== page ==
Order Deadline: Noon, Tuesday, August 13th
ABOUT THIS BOX
By Sara Leana Ahmad – an LA-based Iraqi changing the narrative about Iraq, through food…with recipes from her blog Add a Little Lemon
Check her out on Instagram as well @addalittlelemon
IRAQ is: Mesopotamia, the Cradle of Civilization, the Fertile Crescent, the land of the Tigris and Euphrates, the birthplace of Abraham, the site of the Garden of Eden, the supposed burial ground of Noah’s Ark, home to Gilgamesh. It has deep and powerful roots. And those roots are reflected in the cuisine.
The very first cookbook ever written was from Mesopotamia, on stone tablets.
Iraq’s rich history and glorious ethnic and cultural diversity means its food is complex. Iraqi cuisine is influenced by Levantine, Iranian, Turkish, Kurdish, Armenian, Jewish, and Indian cuisine, among others, creating something wholly original and beautiful.
Alas Americans seem to know very little about Iraq other than war, destruction, and violence. It’s all we get to see. This limited view of such a beautiful country, which up until the sixties was known as “The Jewel of the Middle East,” continues an Orientalist tradition of pigeonholing the entire region as violent and destructive. We learn that the violence is somehow inherent and so we choose to ignore it, without considering the consequences.
Recently, more and more Iraqis are using social media to show us a different view of Iraq than the one portrayed in media. They are moving the camera lens an inch, to the parts we don’t usually see, the beauty and life that exists despite the violence, corrupt policies, and foreign meddling, the curses of such rich land and soil.
Snapchat recently featured a Day in the Life of Baghdad, in which Iraqi snaps of daily life were selected, surprising millions. We don’t think about carnivals, delicious food, beautiful landscapes, people laughing and enjoying life when we think about Iraq. And sadly unless we look for it we won’t see it.
The popular Instagram account @EveryDayIraq features a collection of photographs that depict daily life among its people, beyond the scope of violence. Only recent iPhone photographs are selected so that we get a more honest view of the country.
Yes, there is corruption and violence in Iraq – as there is here and anywhere. But there is so much more to Iraq. And given our active participation in the region, it is at the very least our responsibility to attempt to understand our shared humanities.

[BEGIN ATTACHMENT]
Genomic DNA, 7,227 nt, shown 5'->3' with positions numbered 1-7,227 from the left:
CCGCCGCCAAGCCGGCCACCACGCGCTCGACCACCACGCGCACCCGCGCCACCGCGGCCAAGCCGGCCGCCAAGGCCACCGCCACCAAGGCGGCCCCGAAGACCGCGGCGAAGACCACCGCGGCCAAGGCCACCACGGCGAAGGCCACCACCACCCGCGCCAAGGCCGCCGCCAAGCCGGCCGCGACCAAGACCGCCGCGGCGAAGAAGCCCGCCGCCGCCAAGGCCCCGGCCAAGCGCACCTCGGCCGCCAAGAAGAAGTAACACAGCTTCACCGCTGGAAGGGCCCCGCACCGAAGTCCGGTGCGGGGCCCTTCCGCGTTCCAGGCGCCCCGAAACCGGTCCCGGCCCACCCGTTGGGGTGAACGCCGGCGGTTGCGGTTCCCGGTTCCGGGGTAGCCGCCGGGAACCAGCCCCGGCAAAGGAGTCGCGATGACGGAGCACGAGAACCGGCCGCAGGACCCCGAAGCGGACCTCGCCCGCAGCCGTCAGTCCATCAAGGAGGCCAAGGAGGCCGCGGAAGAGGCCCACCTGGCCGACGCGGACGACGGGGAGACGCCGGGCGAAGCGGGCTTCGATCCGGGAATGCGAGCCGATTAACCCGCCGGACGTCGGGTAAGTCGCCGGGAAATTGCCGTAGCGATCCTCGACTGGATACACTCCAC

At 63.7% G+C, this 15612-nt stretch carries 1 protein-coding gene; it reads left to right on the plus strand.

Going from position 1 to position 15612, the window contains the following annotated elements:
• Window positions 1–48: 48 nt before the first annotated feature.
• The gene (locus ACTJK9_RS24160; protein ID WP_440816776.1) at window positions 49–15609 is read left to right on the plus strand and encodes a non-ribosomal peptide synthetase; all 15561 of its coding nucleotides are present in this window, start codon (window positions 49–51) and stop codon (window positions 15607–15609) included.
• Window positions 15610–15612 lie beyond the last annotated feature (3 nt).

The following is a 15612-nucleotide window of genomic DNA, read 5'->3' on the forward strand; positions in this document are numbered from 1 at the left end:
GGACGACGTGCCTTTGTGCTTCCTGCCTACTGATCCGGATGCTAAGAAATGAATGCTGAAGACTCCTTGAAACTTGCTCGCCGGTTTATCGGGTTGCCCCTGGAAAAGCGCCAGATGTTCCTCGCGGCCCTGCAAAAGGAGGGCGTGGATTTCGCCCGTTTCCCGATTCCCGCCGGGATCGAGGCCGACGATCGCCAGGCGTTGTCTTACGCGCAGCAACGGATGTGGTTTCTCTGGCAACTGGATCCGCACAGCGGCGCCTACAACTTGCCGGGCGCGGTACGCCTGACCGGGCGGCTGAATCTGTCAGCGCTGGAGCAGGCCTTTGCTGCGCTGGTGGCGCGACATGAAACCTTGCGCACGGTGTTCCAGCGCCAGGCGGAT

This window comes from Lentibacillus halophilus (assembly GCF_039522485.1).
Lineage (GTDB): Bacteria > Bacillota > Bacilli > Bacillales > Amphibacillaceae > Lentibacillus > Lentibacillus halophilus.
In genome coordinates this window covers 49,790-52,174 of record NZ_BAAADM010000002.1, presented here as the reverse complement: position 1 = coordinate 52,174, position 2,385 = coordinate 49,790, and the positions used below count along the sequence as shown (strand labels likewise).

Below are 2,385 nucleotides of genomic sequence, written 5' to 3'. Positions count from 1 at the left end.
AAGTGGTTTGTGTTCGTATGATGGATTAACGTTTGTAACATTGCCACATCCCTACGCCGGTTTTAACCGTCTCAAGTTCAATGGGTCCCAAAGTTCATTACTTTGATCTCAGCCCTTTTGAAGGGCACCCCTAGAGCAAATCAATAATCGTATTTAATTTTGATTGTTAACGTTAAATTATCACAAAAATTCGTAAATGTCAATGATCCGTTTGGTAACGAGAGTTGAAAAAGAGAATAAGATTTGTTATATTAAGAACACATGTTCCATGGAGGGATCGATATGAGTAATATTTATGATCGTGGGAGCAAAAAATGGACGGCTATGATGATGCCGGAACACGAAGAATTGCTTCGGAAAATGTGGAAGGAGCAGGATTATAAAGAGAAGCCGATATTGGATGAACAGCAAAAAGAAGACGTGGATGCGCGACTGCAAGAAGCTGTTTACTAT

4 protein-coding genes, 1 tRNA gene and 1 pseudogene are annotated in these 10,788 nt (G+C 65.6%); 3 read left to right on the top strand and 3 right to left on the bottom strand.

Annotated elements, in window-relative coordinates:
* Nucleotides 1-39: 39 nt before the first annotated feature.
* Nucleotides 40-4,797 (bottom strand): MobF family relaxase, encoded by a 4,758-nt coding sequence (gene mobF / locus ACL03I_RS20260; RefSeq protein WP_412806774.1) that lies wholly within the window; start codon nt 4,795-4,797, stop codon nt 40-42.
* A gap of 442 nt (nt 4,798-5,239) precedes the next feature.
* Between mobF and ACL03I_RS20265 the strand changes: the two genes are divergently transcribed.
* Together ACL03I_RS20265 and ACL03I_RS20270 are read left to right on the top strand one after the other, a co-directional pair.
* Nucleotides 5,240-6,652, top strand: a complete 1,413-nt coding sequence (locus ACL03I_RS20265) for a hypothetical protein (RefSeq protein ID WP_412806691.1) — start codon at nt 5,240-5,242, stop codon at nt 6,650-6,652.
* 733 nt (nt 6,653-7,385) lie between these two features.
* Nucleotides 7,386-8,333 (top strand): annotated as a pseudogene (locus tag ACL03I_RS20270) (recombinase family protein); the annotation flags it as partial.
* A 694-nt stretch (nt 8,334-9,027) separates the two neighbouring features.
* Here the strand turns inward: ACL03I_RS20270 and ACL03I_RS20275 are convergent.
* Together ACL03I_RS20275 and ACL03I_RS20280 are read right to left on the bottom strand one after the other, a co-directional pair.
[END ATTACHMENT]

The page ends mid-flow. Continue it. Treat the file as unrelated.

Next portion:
As it always is, food is a powerful cultural bridge. This box is more than just recipes and ingredients: it’s a positive social force! Enjoy!
Bil Afya | Bon Appetit
With love, Sara
- Quozi + Biryani – Garlic Roasted Leg of Lamb Atop Bejeweled Rice
- Makhlama – Skillet of Ground Beef, Tomatoes, and Parsley topped with egg and lemon juice
- Nena’s Tashreeb Istanbuli
- Chickpea Socca
- Vegan Lentil Soup with Vermicelli Noodles & Lots of Lemon!
Large Omnivore Narrative Provisions Box for all the recipes, plus additional staples and fruit
Large Vegetarian Narrative Provisions Box for the Chickpea Socca and Vegan Lentil Soup with Vermicelli Noodles and Lots of Lemon! and the ingredients for 2-3 more meals of your own invention, plus additional staples and fruit
Small Omnivore Narrative Provisions Box for the Nena’s Tshreeb Istanbuli and the Chickpea Socca!
Small Vegetarian Narrative Provisions Box for the Chickpea Socca and Vegan Lentil Soup with Vermicelli Noodles and Lots of Lemon!
About Sara Leana Ahmad: I’m an Iraqi American living in Los Angeles hoping to reframe the Orientalist narrative of Iraq through our common humanity: food. One kubba at a time…
Changing the narrative one box at a time…
Read below for a heartwarming response that Sara received after one of our Narrative Food community members received our Add a Little Lemon Narrative Provisions box…
A few months ago I designed an Iraqi-inspired meal-kit delivery box with Narrative Food that delivered within and beyond the greater Los Angeles area. The goal was to introduce people to Iraqi food in the hopes that they might think about Iraq in a new context and what that might mean. I wondered if people would actually take my message into consideration when making the meals or if they would simply eat the food and go on with their lives.
And then I received this incredible letter, which I’ll leave you with.
Apologies that this email took so long. I wanted you to know that our “Add a Little Lemon” Iraqi box was extra special. During each night of cooking and eating we talked about how the food was from a far away country named Iraq. We loved every bite of it, and especially fun was the drama of sizzling turmeric oil and serving on giant platters and the funny instructions like “don’t be lazy, tembal”Anyway, my 3 year old has recently taken a keen interest in maps and finding countries/states/etc. He showed me a doodle of a map he had drawn declaring, “This is Iraq!” So I just love love love that his first associations with Iraq – just as Sara was hoping – will not be violent or terrible, but delicious and wonderful instead.